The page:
How Apple Makes Feedback Easy: Debunking A Myth About Teacher Feedback!

When you ask students what type of assessments they like, the word “test” does not rise to the top of the list. What many students will tell you, from my experience, they appreciate feedback. If you think about the real world, we function by feedback.

We create a project or complete a task, we provide feedback, and we revise. 

In fact, try to name a common real world experience where we are given a test and we are never allowed to retake that test. Even with our teacher tests, we take a content test, and if we fail we are given feedback to apply to our inevitable retest.

So, feedback seems to be the secret to our students’ success, and I think few people would disagree with that. So, how can we streamline feedback?

First, let’s dispel a myth about feedback:

You have permission as a teacher to save and reuse feedback.

So many teachers think that feedback must be created in the moment for a student, but as teachers we have so many comments that apply to more than one student. There is nothing wrong with that. We do not have to struggle to rephrase something to make our students feel “good.”

Genuine feedback will always help students.

What we say to one student about grammar, voice, common errors, or style apply to many students. Using a program like numbers, you can type and create a database of feedback, and you can customize your feedback to a student instead of writing it from scratch. It is not cheating!

Easily create your own database of comments in Numbers!

How many times have you written the same comment to more than one student, so… why are you rewriting instead of reusing?

In fact, with numbers, you can not only create an organized database, you can create original rubrics with comments already built in as drop down menus. (See image above) This can work any way you want it, and, even without dropdown menus, you can instantly search for past comments or quotes.

Let’s see how this would work in a single point rubric.

A Single-Point Rubric is an excellent way to create a living progress report for the skills that will be acquired during a long term project, marking period, or even semester. As students complete tasks, you can align them to standards, celebrate and offer constructive feedback, and chart growth over an extended period of time.

Just one of many Single-Point Rubric Samples.In the first column, create a space for suggestions. This could even become a drop down menu. You might place a spot for a rating and/or list your goal or standard for the long term project or marking period. It can be anything from a skill you hope student to develop to a finite task, such as a certain number of homework assignments thoughtfully completed. You might align each expectation to the standard you and your community hope to reinforce in your students. Next, provide a celebration column, which could also turn into a drop down menu as you collect comments. (See image above)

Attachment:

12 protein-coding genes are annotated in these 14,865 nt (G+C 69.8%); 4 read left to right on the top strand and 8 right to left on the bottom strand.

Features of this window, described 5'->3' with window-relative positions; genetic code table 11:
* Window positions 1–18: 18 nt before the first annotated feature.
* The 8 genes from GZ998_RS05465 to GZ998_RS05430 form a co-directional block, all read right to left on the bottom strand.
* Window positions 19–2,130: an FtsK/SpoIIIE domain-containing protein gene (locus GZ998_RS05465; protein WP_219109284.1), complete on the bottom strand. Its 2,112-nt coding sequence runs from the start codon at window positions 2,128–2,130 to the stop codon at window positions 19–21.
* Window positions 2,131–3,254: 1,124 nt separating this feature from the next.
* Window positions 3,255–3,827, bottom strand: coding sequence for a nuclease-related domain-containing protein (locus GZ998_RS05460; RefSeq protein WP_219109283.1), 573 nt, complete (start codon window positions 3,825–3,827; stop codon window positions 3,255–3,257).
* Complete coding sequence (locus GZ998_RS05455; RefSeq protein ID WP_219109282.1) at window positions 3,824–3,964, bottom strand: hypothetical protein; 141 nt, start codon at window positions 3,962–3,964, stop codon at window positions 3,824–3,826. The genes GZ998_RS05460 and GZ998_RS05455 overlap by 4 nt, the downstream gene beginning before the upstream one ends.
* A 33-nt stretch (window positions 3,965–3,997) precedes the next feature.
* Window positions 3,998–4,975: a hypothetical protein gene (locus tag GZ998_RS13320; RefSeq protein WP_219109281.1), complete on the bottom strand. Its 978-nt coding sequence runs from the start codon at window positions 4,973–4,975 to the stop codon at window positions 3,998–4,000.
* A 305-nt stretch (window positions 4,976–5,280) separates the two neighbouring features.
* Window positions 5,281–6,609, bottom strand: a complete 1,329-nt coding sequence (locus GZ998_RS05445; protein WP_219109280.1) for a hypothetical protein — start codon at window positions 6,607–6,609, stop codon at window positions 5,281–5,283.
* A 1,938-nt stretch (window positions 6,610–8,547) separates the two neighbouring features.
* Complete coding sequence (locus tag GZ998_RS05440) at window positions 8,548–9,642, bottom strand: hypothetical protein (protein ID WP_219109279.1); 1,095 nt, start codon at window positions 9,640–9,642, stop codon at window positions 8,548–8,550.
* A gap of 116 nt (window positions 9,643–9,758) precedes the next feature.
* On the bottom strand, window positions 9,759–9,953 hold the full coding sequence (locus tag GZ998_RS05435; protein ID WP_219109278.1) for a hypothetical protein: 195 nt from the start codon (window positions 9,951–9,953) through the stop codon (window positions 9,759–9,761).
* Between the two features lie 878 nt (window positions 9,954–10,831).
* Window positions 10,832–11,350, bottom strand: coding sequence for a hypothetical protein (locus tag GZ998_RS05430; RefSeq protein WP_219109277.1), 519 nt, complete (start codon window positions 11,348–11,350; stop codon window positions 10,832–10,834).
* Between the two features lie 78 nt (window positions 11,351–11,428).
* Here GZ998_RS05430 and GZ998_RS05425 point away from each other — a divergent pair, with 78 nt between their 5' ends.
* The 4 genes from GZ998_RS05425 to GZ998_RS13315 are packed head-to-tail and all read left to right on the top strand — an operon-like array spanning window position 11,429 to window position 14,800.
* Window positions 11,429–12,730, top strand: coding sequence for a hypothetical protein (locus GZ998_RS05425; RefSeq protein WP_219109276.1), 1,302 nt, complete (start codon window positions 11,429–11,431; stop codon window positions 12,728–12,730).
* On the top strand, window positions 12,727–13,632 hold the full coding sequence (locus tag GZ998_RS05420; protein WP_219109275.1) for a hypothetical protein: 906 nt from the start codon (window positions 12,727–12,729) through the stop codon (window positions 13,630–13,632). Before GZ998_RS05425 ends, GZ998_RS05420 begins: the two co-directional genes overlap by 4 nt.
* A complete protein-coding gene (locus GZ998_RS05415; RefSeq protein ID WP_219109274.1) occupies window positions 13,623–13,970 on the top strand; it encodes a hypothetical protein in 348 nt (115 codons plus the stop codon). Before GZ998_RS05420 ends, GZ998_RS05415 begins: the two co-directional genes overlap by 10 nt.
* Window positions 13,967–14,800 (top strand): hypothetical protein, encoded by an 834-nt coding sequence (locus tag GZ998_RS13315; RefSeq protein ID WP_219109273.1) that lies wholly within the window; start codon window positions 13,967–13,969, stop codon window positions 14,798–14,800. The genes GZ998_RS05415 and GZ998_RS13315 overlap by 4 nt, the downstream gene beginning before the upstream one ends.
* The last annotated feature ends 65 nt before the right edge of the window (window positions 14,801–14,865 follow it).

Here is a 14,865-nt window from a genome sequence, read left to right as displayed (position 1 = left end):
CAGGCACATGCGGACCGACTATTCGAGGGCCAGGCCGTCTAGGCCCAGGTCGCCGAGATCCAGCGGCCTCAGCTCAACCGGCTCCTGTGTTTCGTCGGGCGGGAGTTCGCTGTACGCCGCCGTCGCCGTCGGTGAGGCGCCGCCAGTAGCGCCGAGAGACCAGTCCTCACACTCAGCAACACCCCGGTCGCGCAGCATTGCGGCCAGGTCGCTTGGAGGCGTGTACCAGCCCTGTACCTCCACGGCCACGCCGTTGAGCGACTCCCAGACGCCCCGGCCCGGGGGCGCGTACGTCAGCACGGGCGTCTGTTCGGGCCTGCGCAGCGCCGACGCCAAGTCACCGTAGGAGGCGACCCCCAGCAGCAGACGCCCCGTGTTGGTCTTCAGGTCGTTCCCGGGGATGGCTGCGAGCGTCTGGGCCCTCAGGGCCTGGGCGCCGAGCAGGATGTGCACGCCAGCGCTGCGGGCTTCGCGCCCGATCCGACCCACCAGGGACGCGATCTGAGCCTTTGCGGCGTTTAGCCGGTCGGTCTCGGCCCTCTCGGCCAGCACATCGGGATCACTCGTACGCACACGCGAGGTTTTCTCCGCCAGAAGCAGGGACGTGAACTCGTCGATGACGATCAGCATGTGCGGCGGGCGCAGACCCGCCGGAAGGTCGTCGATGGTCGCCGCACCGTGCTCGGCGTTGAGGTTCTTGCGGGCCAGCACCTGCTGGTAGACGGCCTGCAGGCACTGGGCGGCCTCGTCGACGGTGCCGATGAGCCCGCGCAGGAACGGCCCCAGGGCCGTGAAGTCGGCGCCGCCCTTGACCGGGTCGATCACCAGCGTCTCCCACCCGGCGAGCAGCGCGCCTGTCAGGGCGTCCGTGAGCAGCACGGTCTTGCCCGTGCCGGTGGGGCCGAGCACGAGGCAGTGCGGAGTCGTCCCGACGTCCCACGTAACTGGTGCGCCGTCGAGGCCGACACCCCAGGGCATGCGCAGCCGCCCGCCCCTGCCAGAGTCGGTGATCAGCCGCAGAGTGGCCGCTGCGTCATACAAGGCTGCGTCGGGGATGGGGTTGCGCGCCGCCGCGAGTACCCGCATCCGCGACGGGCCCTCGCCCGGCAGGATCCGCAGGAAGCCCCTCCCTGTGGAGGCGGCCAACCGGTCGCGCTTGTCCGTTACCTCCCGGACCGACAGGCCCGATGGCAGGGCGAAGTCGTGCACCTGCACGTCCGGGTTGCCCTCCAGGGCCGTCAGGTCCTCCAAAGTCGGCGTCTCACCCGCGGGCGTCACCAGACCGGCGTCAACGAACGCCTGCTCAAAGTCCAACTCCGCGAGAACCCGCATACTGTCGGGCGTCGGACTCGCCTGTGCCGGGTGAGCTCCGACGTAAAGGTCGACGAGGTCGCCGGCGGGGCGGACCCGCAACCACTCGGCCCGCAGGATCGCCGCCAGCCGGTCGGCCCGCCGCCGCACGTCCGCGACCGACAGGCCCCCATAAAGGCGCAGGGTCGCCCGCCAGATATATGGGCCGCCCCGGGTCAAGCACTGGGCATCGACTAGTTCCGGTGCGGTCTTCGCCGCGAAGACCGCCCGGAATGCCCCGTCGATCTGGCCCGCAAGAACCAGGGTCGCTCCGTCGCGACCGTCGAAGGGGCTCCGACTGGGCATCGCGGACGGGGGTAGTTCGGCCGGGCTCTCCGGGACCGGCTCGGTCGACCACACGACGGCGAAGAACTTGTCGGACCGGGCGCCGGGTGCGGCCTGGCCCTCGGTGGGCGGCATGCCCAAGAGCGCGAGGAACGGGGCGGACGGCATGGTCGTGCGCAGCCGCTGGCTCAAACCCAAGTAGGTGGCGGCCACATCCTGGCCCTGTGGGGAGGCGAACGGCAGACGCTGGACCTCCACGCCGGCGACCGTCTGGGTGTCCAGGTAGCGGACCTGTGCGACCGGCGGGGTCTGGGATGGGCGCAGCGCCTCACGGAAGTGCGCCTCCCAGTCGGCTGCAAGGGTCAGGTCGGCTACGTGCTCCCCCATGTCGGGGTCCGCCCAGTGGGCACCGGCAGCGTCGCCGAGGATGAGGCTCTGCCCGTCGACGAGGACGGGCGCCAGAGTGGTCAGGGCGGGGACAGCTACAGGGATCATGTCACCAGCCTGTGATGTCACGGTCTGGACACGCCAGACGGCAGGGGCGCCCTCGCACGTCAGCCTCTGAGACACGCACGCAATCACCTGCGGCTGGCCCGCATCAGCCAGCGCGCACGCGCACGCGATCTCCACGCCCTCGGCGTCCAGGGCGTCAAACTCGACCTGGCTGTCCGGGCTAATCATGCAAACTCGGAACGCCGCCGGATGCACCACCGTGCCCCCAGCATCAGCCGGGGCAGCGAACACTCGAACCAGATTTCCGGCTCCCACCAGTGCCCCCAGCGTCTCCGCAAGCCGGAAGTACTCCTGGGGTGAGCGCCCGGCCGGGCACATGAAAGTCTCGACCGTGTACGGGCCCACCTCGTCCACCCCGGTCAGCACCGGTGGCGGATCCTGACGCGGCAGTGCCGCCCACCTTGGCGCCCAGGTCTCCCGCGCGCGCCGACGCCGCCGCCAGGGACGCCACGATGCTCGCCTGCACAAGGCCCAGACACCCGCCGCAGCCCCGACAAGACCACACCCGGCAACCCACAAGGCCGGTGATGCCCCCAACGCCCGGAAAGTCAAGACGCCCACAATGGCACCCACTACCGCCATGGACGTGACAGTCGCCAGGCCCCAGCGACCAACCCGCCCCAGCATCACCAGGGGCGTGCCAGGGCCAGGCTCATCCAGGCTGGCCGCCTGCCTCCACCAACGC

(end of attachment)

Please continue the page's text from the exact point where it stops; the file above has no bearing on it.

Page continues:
By building your project in Numbers or a similar platform, you can build in dropdown cells that allow you to provide instant feedback, or even provide a scoring column to help students recognize where they are in their growth.

How To Create A Dropdown Menu in Numbers!In your feedback column, select “cell,” and under “Data Format” change the drop down to “Pop-Up Menu.” Now, you will be able to enter comments ahead of time. This will allow you to instantly select common feedback statements. (See image above)

But, lets say you want a more personal approach?

By saving your common feedback in a database, you can use an application like Pages or Notes to create a list of both original comments and comments from your database that you cut and paste. By copying and pasting that list into your preferred AI generator, such as Chat GPT, you can instantly create a letter that is stitched together by AI.

Choose an AI Generator to Create Feedback You Can Customize!Once your letter is generated, you can read through and personalize instead of starting from scratch.

And, one might even argue that by mastering in the art of selecting the “right” words that are personalized to your students, you might end up with a quicker, more consistent, and even personal response for your student. Again, don’t just copy and paste, take some time to personalize, as it will make all the difference. Feedback that once took 20, 30, or 40 minutes to produce, now can be completed in minutes.

So, don’t be afraid to start your comment database using apps such as Numbers, Notes or Pages. You might find that the tests that once defined your students are now replaced by feedback that makes learning meaningful, engaging, and dare I say it…

All Comments

Posted on May 04, 2024

Thanks Anthony for all the detailed tips on using Numbers for feedback - and for the important overview on the “why” and “how” of feedback. Your post is helpful and time saving for all classroom educators!

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